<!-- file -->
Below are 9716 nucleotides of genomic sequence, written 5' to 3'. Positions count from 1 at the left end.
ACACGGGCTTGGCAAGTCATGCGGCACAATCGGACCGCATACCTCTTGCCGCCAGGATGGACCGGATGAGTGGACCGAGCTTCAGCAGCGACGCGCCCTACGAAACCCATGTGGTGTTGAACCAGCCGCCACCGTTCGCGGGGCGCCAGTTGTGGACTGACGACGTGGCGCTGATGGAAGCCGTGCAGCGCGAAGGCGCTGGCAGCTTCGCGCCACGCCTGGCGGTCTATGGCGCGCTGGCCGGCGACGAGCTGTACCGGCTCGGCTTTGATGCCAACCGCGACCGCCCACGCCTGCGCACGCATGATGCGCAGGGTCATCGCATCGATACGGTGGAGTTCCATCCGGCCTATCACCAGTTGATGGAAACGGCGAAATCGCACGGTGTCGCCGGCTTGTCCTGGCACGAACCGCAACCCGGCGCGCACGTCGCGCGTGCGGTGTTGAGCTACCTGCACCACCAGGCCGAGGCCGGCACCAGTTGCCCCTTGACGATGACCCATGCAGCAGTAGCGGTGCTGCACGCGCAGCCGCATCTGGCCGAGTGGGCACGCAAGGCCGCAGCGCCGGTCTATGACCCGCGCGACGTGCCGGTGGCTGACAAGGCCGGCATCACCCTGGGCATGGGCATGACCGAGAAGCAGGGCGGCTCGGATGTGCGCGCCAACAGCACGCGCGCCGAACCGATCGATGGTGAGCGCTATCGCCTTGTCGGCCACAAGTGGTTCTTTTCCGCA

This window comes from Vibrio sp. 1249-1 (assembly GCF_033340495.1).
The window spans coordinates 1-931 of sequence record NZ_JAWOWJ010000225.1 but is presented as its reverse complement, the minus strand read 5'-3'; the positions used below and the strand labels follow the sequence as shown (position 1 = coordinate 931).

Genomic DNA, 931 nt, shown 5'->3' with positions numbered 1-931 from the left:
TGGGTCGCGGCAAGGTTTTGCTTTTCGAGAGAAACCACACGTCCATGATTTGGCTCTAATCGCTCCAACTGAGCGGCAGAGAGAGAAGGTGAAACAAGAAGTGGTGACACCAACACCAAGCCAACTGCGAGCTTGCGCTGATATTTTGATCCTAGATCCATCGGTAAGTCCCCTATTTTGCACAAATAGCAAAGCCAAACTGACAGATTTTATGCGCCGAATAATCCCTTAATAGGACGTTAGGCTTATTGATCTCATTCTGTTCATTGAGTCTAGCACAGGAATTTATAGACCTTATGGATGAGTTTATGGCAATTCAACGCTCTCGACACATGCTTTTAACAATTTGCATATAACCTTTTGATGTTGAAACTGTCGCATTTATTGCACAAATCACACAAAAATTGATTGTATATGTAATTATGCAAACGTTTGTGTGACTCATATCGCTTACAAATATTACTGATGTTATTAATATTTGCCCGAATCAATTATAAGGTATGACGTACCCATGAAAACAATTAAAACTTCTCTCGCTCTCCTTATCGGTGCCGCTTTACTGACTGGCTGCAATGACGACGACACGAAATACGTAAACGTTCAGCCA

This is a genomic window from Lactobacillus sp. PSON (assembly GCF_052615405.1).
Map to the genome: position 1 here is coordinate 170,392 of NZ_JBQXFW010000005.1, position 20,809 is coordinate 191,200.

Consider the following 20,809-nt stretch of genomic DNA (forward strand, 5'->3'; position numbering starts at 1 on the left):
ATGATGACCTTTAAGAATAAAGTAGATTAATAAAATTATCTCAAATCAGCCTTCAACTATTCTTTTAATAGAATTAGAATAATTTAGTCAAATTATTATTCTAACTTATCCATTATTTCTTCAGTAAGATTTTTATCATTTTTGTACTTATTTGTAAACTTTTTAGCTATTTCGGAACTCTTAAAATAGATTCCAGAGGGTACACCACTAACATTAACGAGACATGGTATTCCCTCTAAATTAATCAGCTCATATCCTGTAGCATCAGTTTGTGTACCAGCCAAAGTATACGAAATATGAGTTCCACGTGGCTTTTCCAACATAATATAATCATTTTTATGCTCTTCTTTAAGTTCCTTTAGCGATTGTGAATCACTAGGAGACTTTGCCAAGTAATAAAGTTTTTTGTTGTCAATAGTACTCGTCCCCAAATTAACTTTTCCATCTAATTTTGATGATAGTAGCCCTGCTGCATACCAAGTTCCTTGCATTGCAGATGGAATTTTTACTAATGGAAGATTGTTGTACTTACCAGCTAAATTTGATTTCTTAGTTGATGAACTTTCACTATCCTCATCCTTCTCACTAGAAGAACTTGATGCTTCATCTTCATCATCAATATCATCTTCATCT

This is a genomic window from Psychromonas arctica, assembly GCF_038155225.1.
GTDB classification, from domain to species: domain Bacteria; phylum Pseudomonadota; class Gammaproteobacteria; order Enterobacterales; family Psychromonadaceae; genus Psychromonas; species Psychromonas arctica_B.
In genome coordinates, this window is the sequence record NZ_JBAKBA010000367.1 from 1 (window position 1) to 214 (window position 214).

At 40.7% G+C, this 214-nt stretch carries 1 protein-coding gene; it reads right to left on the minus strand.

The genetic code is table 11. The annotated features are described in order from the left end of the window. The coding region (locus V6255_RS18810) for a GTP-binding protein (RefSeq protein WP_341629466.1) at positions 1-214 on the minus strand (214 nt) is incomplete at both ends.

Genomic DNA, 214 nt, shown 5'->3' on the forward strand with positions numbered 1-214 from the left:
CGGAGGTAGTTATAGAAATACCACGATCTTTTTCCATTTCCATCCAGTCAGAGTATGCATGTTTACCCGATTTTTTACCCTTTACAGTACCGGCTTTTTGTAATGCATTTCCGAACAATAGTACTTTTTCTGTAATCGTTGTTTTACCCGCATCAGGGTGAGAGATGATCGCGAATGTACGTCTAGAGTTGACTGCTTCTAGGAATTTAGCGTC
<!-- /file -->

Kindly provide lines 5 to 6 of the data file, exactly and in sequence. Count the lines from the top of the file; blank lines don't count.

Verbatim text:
Genomic DNA, 931 nt, shown 5'->3' with positions numbered 1-931 from the left:
TGGGTCGCGGCAAGGTTTTGCTTTTCGAGAGAAACCACACGTCCATGATTTGGCTCTAATCGCTCCAACTGAGCGGCAGAGAGAGAAGGTGAAACAAGAAGTGGTGACACCAACACCAAGCCAACTGCGAGCTTGCGCTGATATTTTGATCCTAGATCCATCGGTAAGTCCCCTATTTTGCACAAATAGCAAAGCCAAACTGACAGATTTTATGCGCCGAATAATCCCTTAATAGGACGTTAGGCTTATTGATCTCATTCTGTTCATTGAGTCTAGCACAGGAATTTATAGACCTTATGGATGAGTTTATGGCAATTCAACGCTCTCGACACATGCTTTTAACAATTTGCATATAACCTTTTGATGTTGAAACTGTCGCATTTATTGCACAAATCACACAAAAATTGATTGTATATGTAATTATGCAAACGTTTGTGTGACTCATATCGCTTACAAATATTACTGATGTTATTAATATTTGCCCGAATCAATTATAAGGTATGACGTACCCATGAAAACAATTAAAACTTCTCTCGCTCTCCTTATCGGTGCCGCTTTACTGACTGGCTGCAATGACGACGACACGAAATACGTAAACGTTCAGCCA